Much as we feel compelled to do for the children in our charge, where is the list of what teachers might want to know and be able to do in 2012? In 2007, Karl Fisch publicly asked whether it was, okay to be a technologically illiterate teacher? Though few would answer affirmatively, far fewer would suggest a set of specific competencies. The NETS-T provides one standardized, big-picture view. At the other end of the spectrum, the Edu-Twittersphere offers up a litany of tools on a nightly basis. Will Richardson has articulated a solid set of shifts that have changed the playing field for educators in the 21st Century. I believe there is much room for rich discussion in between the 30,000-foot view and the all-too-grounded, list of tools.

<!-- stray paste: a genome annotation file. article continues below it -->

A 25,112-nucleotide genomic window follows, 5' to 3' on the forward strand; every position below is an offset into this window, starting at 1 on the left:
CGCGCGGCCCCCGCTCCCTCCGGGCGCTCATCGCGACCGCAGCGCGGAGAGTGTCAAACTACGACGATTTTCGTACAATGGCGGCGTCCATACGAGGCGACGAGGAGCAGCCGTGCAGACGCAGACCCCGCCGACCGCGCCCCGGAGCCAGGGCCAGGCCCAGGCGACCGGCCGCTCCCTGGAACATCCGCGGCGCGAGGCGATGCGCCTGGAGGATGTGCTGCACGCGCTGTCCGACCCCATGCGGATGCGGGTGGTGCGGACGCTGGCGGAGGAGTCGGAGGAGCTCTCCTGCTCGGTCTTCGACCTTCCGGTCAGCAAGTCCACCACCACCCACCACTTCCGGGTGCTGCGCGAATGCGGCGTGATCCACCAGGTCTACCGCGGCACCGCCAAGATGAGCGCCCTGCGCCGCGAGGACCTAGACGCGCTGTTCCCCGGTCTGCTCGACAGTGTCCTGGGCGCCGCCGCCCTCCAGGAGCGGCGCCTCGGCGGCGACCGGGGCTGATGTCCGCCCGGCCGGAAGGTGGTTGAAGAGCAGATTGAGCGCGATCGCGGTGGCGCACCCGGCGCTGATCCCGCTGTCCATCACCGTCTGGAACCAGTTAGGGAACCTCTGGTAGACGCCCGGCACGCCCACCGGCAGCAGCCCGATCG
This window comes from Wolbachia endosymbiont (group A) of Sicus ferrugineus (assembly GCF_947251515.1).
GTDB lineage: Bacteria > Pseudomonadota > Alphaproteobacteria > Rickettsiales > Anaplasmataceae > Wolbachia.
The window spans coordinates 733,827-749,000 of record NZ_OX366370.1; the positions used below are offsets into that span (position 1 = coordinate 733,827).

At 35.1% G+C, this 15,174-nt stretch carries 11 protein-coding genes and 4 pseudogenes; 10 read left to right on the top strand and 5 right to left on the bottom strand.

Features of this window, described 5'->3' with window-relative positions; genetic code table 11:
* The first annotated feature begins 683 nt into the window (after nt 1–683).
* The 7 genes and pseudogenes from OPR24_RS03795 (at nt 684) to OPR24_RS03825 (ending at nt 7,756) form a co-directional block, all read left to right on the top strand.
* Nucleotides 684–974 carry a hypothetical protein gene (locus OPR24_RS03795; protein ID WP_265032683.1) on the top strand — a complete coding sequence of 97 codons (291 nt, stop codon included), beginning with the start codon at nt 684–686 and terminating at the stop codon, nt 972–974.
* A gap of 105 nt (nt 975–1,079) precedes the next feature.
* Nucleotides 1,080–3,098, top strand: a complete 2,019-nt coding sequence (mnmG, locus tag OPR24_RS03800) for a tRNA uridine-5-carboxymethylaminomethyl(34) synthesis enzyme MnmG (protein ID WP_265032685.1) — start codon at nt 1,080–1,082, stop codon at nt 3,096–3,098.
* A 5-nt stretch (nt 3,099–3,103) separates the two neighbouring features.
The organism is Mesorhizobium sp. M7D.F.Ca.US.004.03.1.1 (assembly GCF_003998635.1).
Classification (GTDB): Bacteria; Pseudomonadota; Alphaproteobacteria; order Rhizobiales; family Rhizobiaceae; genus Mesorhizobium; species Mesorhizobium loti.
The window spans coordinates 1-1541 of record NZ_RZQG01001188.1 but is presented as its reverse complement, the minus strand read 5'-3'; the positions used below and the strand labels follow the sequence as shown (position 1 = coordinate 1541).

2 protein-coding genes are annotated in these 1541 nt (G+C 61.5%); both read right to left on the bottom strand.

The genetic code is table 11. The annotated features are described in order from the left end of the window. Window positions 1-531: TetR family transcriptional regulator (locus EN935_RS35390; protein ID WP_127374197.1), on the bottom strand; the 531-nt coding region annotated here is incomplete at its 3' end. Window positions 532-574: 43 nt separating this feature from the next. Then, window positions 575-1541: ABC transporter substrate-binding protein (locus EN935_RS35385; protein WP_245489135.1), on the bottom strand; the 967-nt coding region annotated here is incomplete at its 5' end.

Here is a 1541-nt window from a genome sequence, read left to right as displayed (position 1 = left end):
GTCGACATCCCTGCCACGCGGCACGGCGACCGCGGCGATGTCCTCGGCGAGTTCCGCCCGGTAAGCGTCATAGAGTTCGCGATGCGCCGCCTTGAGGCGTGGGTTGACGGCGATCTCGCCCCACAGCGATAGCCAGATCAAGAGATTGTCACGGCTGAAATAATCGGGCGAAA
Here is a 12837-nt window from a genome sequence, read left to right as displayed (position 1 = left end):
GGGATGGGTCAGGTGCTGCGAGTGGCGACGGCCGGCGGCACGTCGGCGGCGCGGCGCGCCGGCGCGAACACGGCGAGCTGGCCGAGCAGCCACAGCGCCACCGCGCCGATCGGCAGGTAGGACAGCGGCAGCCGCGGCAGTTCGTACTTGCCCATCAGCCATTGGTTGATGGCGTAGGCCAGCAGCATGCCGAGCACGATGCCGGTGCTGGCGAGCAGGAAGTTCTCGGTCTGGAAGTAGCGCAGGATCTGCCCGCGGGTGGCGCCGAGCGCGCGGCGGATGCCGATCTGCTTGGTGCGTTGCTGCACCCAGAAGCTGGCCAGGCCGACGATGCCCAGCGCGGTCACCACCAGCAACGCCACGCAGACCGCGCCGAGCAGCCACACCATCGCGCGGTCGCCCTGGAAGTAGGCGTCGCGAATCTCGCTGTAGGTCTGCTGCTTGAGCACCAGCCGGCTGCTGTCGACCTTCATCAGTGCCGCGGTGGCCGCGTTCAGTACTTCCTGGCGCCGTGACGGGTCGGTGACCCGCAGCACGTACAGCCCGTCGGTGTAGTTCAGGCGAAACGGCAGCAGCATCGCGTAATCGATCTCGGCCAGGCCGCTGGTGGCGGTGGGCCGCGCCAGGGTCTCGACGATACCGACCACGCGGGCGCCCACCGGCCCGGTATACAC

This session is a facilitated conversation from beginning to end. We will begin with a decidedly low-tech brainstorm in stages by engaging in a version of the "Silent Chalk Talk." Participants will then record images of the wall with the mobile devices in their pockets for the remaining segments. The second segment of the session will include face-to-face reflections and informally moderated debate (aloud). The third and final segment will feature the creation of a sort of "digital manifesto — a set of competencies for today's technologically-savvy teacher as derived from a use of Google Moderator: http://goo.gl/Uw0AT to create a culminating, group-moderated document.